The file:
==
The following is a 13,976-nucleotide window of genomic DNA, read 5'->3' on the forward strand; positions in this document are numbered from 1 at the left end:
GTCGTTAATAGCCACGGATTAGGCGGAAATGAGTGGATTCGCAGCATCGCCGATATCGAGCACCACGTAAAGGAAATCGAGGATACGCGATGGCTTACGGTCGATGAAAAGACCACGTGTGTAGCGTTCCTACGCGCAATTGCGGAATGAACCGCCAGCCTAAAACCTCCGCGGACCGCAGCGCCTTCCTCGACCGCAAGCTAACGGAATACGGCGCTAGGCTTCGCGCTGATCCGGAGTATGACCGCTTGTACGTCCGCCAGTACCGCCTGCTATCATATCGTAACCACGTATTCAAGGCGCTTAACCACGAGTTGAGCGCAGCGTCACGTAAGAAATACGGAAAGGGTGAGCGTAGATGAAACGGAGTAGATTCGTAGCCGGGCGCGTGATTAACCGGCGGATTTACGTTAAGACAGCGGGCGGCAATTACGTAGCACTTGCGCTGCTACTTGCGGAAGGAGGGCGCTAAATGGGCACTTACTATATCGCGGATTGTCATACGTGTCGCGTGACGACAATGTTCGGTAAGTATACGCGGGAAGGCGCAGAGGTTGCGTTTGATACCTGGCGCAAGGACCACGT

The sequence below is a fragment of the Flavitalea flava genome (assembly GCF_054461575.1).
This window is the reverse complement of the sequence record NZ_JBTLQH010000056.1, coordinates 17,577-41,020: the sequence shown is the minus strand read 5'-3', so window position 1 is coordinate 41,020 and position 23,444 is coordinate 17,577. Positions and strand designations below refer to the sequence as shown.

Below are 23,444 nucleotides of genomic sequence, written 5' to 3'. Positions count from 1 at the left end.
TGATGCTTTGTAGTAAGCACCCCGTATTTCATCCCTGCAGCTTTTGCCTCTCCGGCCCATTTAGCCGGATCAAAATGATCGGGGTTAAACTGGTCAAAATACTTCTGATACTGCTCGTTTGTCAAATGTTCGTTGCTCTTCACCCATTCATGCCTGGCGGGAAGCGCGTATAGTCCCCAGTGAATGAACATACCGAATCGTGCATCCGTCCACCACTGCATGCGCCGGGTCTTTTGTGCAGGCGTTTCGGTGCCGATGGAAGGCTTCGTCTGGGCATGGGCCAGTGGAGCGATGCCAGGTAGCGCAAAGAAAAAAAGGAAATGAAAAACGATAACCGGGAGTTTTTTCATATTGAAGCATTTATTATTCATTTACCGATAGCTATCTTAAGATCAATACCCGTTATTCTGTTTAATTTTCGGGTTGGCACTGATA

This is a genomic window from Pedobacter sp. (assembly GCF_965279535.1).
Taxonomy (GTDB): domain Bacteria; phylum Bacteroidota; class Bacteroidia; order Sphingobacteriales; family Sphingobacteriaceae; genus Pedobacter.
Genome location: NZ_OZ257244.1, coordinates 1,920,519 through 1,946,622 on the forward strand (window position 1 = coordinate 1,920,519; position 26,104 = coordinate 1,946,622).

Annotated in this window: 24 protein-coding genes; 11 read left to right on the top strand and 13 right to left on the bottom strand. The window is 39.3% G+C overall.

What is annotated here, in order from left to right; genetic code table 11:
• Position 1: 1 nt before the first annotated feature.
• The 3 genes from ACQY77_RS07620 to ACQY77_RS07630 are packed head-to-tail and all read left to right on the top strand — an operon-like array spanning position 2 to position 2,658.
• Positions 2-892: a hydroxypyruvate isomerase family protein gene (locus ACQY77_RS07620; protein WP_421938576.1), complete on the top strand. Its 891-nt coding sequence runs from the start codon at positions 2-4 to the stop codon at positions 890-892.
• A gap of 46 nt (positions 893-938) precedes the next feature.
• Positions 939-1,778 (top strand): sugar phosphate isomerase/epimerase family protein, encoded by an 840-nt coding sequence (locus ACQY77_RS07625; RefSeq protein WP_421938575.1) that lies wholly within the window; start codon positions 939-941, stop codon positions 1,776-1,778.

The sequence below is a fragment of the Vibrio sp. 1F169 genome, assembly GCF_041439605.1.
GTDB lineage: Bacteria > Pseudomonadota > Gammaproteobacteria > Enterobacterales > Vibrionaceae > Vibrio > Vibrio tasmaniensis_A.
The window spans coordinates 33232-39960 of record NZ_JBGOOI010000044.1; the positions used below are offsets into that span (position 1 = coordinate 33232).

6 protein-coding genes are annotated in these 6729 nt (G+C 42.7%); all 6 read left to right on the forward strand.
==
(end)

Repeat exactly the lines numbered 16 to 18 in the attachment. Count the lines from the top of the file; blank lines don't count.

• Positions 939-1,778 (top strand): sugar phosphate isomerase/epimerase family protein, encoded by an 840-nt coding sequence (locus ACQY77_RS07625; RefSeq protein WP_421938575.1) that lies wholly within the window; start codon positions 939-941, stop codon positions 1,776-1,778.

The sequence below is a fragment of the Vibrio sp. 1F169 genome, assembly GCF_041439605.1.
GTDB lineage: Bacteria > Pseudomonadota > Gammaproteobacteria > Enterobacterales > Vibrionaceae > Vibrio > Vibrio tasmaniensis_A.